The head of U.S. intelligence believes that Iran’s recent actions speak loudly to its intentions, particularly given the country’s recent provocations since the Iran nuclear deal came into effect.
Testifying to the Senate Committee on Armed Services Tuesday, director of national intelligence James Clapper gave a very somber description of what he sees as Iran’s intentions toward the U.S. now that last summer’s nuclear deal has commenced. In particular, his statements offered little assurance that Iran is acting as an honest actor with the U.S. and the other states involved in last year’s negotiations, or that the nuclear deal will stop Iran from obtaining a nuclear weapon.
“Iran probably views JCPOA [Iran deal] as a means to remove sanctions while preserving nuclear capabilities, as well as the option to eventually expand its nuclear infrastructure,” said Clapper, who also noted that, so far, he sees no evidence that Iran is violating the nuclear deal.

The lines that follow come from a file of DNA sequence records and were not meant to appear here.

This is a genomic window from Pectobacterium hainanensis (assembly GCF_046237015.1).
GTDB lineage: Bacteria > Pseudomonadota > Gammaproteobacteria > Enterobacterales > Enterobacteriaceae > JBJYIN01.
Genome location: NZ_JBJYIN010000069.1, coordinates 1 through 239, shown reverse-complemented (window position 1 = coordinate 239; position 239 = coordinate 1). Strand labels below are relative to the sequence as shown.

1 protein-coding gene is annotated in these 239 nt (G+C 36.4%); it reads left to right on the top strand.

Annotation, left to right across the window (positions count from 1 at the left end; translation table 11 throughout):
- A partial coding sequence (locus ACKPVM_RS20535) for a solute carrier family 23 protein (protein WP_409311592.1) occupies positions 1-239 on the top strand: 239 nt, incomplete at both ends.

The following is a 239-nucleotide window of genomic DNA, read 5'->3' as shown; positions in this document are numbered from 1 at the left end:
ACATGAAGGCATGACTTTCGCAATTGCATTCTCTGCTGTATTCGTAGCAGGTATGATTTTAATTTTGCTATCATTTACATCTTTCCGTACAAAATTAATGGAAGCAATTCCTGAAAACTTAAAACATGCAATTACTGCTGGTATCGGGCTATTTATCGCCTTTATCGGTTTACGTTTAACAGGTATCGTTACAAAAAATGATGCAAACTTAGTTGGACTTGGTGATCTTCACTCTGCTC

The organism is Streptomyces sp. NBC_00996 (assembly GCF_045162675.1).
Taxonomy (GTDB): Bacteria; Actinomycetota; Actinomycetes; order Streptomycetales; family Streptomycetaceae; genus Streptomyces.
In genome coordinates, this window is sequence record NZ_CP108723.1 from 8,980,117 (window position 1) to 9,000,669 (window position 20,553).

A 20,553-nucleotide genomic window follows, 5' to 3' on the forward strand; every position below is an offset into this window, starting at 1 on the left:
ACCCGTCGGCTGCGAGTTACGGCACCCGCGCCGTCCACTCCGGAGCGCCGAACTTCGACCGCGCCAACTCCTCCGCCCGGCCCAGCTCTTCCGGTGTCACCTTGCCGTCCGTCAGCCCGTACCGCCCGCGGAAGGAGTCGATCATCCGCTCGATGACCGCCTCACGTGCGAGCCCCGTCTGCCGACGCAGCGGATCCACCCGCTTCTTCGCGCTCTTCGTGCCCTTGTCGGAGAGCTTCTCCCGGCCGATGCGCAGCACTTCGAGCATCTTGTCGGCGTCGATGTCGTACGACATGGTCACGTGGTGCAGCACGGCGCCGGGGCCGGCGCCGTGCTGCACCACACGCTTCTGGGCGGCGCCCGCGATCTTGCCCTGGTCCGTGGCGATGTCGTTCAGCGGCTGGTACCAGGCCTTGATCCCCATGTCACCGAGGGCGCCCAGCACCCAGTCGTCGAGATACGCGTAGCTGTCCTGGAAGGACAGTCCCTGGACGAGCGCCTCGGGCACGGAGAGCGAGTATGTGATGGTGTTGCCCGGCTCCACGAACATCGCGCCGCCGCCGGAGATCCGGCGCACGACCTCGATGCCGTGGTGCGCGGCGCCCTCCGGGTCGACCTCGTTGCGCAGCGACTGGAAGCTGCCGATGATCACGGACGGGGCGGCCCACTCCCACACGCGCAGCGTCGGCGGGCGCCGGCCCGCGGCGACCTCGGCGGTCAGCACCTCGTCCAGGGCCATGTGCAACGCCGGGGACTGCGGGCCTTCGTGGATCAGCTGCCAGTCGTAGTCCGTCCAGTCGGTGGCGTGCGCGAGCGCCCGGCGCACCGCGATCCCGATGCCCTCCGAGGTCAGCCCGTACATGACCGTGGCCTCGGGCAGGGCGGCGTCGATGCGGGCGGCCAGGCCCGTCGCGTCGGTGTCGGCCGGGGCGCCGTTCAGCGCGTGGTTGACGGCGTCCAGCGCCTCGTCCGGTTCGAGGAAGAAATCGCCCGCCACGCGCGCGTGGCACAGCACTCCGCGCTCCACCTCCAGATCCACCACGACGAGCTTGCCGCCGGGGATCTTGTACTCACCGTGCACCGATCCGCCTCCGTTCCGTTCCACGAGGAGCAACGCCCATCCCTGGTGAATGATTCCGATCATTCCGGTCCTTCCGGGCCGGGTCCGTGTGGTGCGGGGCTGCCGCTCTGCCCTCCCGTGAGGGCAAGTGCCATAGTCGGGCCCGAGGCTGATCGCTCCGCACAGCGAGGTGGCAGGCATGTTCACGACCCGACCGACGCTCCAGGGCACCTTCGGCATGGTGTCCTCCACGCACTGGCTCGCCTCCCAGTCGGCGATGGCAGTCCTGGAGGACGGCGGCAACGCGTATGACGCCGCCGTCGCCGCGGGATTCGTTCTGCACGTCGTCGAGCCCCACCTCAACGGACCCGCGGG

Clapper’s statements stand in stark contrast with those made by President Barack Obama, who lauded the nuclear accord last summer, claiming it would not only stop all of Iran’s possible pathways to a nuclear weapon, but that “under its terms, Iran is never allowed to build a nuclear weapon.”
Clapper, however, did not express much confidence that Iran’s nuclear ambitions had been completely blunted.
“We do not know whether Iran will eventually decide to build nuclear weapons,” he admitted.
When queried on Iran’s missile tests conducted in October and December of 2015 just months after the signing of the Iran deal, he had no doubts the Islamic republic was trying to send a message.
“I think this was a deliberate message of defiance and that the Iranians are going to continue with an aggressive program to develop their missile force,” said Clapper.
The Obama administration responded to the tests with a new round of sanctions on Iran’s missile program. Iranian officials said the new sanctions will not deter its ambitious missile program, and that it will instead go on the “offensive” in response.
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